The long awaited Playstation Vita handheld was released in Japan this past week, and reports have started rolling in from early adopters in Japan about frequent system freezes and crashes. Sony UK responded to these reports (which is strange, considering the system isn’t out in the UK yet,) by saying that the issues were being blown out of proportion.
Sony PR rep David Wilson dismissed the complaints by saying that “We’re annoyed with these stories, because we can’t find any evidence of widespread glitches.” He also went on to clarify, saying that the apology notice that Sony of Japan posted on their website was mistranslated, and was apologizing to customers who were unable to reach Sony’s apparently overwhelmed tech support, and that the message was in no way an apology for any problems with the Vita system itself, which, as far as Sony is concerned, works perfectly. He also goes on to say that Sony has put up a special page on their website, telling people how to troubleshoot their frozen Vita’s.
But his statement begs the question: if Vita tech-support in Japan is already overwhelmed with people calling in (assumedly because they’re having problems with their new system,) shouldn’t Sony take that as evidence of the “widespread glitches” they claim don’t exist? If these glitches aren’t real, why did Sony of Japan feel the need to put up a special page on their website about how to avoid/fix them? Obviously, PR people aren’t necessarily the most informed people regarding tech issues, but the response from Sony UK PR regarding this matter seems more patronizing rather than helpful.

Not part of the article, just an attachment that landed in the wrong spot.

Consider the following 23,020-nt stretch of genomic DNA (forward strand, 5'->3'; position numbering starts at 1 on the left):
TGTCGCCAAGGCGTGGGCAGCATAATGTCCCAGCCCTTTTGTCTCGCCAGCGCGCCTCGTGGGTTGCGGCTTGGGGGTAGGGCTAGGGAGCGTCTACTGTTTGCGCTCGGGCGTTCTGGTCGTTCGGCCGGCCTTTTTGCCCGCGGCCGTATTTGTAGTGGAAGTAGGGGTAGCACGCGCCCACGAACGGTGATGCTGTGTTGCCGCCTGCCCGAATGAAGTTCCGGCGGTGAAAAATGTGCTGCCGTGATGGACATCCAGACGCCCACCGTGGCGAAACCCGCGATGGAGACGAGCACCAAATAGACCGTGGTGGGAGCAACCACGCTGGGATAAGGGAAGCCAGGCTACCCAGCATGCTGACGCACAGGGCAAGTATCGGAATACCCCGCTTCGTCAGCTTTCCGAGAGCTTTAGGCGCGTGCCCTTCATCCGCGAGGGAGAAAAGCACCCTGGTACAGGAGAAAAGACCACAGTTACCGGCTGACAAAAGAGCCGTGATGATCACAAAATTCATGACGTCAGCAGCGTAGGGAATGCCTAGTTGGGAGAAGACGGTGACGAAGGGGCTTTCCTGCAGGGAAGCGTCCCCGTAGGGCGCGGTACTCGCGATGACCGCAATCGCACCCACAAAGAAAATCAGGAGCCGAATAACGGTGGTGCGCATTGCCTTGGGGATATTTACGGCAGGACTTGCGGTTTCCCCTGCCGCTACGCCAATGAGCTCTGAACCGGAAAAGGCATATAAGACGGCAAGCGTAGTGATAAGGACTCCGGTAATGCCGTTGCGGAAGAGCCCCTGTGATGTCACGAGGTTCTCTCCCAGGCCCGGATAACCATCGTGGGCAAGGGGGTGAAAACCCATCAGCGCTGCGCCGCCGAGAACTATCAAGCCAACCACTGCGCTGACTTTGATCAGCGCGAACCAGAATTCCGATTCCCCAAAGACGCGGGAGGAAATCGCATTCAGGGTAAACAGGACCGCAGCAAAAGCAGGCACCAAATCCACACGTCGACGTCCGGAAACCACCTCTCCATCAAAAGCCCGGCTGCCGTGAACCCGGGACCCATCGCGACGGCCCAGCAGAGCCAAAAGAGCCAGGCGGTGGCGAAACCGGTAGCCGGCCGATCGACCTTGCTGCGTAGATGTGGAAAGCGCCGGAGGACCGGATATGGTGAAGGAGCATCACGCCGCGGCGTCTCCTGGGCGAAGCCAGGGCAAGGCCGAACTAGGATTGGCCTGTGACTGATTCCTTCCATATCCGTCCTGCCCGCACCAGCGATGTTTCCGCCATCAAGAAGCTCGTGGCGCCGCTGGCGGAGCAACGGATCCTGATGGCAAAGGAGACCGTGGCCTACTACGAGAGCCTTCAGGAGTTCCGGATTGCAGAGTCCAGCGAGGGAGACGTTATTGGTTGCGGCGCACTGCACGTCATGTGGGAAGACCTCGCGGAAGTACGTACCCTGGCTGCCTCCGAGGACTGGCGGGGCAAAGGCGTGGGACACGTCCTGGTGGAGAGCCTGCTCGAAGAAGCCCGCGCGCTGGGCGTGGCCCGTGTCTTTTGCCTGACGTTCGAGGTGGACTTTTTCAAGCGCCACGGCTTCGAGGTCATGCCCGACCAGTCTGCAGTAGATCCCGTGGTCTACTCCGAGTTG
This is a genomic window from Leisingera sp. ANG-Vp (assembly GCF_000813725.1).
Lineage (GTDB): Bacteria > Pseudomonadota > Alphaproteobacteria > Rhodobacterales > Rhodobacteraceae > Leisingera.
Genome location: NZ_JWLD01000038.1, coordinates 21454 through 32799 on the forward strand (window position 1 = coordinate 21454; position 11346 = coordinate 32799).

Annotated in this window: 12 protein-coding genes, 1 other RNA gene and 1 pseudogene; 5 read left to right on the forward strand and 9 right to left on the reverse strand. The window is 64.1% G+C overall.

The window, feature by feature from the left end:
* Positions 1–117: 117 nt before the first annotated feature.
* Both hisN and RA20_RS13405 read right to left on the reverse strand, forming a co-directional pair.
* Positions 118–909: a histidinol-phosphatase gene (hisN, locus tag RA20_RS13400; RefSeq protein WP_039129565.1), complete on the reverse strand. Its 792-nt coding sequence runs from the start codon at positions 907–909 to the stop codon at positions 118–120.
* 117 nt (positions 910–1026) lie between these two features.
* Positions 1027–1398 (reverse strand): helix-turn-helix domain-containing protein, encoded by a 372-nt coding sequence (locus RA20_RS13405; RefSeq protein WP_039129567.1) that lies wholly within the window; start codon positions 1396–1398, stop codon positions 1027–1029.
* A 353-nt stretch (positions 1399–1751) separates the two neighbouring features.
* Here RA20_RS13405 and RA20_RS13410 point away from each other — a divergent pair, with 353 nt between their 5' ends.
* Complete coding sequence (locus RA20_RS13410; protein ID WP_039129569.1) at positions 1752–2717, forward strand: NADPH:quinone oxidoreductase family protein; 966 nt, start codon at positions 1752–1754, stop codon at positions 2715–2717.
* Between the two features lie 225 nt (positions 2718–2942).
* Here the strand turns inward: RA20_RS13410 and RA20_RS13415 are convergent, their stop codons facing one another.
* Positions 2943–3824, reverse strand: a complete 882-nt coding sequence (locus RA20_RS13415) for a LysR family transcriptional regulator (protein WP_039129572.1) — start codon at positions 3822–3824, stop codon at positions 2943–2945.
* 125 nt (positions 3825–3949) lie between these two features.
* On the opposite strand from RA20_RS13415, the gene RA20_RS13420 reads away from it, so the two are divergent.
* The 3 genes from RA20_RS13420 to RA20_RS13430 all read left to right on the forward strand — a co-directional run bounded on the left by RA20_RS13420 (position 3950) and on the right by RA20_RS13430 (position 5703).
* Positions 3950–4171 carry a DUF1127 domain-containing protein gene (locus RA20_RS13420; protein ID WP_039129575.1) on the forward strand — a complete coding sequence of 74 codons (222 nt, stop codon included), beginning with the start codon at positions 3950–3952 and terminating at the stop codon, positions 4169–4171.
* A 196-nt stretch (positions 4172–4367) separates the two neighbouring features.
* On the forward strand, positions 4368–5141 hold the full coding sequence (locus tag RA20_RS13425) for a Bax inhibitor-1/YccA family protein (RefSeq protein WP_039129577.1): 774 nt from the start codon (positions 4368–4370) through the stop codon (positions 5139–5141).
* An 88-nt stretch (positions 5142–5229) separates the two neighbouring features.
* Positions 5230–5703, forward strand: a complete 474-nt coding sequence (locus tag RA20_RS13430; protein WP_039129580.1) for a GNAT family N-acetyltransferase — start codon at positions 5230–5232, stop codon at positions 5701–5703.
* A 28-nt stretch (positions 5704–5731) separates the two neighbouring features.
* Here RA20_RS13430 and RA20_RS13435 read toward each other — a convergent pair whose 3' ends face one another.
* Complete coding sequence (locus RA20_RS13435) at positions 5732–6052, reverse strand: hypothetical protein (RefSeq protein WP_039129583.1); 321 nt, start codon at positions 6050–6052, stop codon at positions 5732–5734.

Of course, every new hardware comes with its share of issues; the PS Vita’s direct competitor, Nintendo’s 3DS, had similar reports of freezing and crashes when it was released last March. Still, Sony aren’t doing themselves or Vita owners any favors by pretending that the glitches are a non-issue. Here’s hoping Sony fixes these bugs by the time the system hits Western shores, cause glitchy or not, I still kind of want a Vita.